Obama’s High-Tech Deal With China in Trouble as WTO Talks Break Down

GENEVA (McClatchy Foreign Staff/TNS) -

A China-U.S. agreement to scrap tariffs on high-tech items that was hailed as a major achievement of President Barack Obama’s November visit to Beijing fell apart Friday during negotiations in Geneva, because of differences between China and South Korea, diplomats here said.

The deal would have eliminated tariffs on such products as medical devices, global positioning systems and video game consoles worth more than $1 trillion in global trade annually. But after eight days of talks here, representatives of about 80 countries adjourned without an agreement.

“We don’t have an agreement on a list of products,” Seokyoung Choi, South Korea’s ambassador to the World Trade Organization, told McClatchy.

Expectations had been high that a deal would fall into place, following the bilateral understanding reached last month between Obama and Chinese President Xi Jinping. The agreement resolved Sino-U.S. differences over what new products should be covered by the WTO’s 1996 Information Technology Agreement.

Roberto Azevedo, the WTO’s director-general, said the talks had “significantly reduced the gaps on expanding the coverage of the ITA,” and he expressed hope that the nations would “remain actively and constructively engaged as we try to bridge the gaps.”

But several of the negotiators said a deal was unlikely, without new policies in both Beijing and Seoul.

“Like everyone in the room, we are disappointed not to be celebrating a deal this week. We missed a big opportunity,” said Michael Punke, a deputy U.S. trade representative. “All of us will need to go back to our capitals and reflect hard on next steps.”

A deal would have eliminated tariffs on as much as $100 billion of U.S.-made high-tech products, making them more competitive on the world market. Estimates were that such a deal would have created 60,000 new jobs in the United States alone.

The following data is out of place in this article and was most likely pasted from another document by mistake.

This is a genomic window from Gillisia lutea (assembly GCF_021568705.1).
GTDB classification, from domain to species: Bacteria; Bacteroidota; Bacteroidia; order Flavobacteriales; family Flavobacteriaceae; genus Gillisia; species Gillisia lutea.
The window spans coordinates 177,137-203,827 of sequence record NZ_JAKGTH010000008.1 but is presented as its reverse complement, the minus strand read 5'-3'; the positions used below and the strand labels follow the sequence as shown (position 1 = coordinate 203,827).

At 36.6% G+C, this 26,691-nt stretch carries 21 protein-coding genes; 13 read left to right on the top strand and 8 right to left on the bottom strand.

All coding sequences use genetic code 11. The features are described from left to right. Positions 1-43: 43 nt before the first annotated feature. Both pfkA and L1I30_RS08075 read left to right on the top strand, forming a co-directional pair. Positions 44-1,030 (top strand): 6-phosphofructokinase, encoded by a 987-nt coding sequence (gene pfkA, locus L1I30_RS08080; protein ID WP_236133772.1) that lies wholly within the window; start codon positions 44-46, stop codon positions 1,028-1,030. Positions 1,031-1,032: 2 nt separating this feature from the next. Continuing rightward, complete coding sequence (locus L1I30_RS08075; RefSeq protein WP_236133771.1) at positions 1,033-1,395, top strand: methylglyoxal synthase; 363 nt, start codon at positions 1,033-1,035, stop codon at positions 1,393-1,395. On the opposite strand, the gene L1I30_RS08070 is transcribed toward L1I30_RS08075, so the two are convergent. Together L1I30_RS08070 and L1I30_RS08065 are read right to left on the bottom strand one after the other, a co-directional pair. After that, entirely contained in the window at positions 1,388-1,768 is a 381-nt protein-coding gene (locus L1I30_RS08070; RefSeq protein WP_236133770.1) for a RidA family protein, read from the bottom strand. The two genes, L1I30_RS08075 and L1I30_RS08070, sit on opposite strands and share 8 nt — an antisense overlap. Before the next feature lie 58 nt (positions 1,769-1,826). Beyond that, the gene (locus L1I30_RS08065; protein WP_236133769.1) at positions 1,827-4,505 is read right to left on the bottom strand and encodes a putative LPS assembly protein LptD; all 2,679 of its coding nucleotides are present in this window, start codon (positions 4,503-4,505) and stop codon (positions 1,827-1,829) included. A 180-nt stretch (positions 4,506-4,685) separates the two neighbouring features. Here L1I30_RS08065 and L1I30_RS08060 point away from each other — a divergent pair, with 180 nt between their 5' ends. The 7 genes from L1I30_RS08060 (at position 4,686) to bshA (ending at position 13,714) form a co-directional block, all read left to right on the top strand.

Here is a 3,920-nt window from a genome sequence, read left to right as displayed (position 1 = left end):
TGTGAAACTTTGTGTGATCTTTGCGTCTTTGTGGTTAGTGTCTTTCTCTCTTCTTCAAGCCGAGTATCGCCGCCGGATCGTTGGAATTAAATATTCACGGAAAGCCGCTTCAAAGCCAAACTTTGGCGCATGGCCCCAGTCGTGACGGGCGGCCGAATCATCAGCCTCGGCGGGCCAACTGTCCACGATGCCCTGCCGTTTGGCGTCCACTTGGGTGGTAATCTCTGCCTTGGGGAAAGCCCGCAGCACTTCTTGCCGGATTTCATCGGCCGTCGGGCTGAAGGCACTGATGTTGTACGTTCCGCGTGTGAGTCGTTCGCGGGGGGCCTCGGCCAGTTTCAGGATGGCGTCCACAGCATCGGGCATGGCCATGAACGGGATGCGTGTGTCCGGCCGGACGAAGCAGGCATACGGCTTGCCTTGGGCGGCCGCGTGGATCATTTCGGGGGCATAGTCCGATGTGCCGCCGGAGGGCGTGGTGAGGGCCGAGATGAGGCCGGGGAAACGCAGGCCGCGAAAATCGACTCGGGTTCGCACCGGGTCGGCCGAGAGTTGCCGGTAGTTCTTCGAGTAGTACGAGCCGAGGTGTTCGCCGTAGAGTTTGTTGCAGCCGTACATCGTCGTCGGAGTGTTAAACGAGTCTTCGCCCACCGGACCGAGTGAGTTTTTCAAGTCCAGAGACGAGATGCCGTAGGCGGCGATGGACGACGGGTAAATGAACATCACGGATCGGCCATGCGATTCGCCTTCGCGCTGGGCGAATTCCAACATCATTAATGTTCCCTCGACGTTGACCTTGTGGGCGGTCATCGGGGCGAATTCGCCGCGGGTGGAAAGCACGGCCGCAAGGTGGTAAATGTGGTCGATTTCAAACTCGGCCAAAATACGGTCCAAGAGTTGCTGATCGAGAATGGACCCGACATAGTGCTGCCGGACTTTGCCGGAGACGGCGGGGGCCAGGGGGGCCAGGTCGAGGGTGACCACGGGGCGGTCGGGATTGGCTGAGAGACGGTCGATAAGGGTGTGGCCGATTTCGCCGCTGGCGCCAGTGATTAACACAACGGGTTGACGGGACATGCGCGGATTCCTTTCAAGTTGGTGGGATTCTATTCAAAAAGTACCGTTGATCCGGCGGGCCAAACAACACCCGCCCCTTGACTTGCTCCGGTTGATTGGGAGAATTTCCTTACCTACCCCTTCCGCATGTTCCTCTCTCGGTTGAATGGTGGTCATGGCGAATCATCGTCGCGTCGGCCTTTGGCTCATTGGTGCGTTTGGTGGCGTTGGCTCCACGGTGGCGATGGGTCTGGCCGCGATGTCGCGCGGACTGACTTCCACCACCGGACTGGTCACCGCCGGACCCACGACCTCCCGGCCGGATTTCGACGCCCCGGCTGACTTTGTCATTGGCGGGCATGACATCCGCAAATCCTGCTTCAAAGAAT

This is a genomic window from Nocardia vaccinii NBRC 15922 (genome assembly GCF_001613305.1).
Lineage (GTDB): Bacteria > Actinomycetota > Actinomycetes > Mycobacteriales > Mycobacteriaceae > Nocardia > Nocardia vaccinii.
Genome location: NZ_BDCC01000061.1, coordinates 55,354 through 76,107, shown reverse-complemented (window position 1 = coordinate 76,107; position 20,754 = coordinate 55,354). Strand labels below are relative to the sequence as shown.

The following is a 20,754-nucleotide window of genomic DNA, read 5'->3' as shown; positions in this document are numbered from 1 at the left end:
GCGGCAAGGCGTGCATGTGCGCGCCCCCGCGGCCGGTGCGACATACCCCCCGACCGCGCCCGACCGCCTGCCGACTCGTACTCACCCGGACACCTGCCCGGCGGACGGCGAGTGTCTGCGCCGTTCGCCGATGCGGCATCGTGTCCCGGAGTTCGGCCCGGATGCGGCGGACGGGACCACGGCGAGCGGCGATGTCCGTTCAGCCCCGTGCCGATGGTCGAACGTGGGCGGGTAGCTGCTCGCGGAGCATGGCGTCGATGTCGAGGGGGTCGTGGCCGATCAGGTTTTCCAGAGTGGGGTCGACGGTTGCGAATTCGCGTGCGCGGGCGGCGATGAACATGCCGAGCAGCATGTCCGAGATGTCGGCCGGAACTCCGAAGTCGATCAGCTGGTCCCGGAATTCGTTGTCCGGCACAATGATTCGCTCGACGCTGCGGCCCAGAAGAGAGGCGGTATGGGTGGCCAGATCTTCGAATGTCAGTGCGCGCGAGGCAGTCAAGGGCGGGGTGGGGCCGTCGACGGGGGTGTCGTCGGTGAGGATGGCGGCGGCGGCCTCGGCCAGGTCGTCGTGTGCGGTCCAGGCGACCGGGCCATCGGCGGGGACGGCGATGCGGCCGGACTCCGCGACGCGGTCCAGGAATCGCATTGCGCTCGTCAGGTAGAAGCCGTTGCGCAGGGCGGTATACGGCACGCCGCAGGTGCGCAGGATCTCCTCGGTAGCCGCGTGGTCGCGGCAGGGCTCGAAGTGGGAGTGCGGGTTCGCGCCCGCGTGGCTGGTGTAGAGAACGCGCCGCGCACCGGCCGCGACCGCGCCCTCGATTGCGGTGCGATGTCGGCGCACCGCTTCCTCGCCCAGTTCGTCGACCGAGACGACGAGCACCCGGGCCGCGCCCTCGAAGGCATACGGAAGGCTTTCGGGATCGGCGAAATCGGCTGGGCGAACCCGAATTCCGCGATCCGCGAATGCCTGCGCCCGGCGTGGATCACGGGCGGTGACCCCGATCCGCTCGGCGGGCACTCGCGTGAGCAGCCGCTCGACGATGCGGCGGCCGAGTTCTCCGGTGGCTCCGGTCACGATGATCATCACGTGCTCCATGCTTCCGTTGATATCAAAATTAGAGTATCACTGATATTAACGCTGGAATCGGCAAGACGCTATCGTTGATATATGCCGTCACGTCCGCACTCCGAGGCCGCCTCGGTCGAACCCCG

About 200 products, from semiconductors to medical devices, advanced measuring instruments and satellite parts would have been affected by an agreement, which would have added about $190 billion a year to the global economy.

South Korea, backed by Taiwan, had pushed to have flat-panel displays included in the expanded list of products that would have tariffs removed. Flat-panel displays were not part of the November U.S.-China understanding.

Senior Western negotiators said China refused even to consider South Korea’s efforts to add flat panels. “China did not move an inch. All through the week China made no move,” said one negotiator, who asked not to be identified because of the sensitive nature of the negotiations.

“China thought the U.S.-China deal was untouchable. They were wrong,” said another envoy.

Obama originally announced the deal on the second day of a three-day visit to Beijing, as part of the Asia-Pacific Economic Cooperation summit last month. Industry groups applauded the understanding, with John Neuffer, senior vice president for global policy at the Information Technology Industry Council, calling it “the biggest tariff-elimination … in nearly two decades.”

On Friday, Neuffer said the deal proved elusive because “China was not able to move off that package” that it had agreed to with the United States.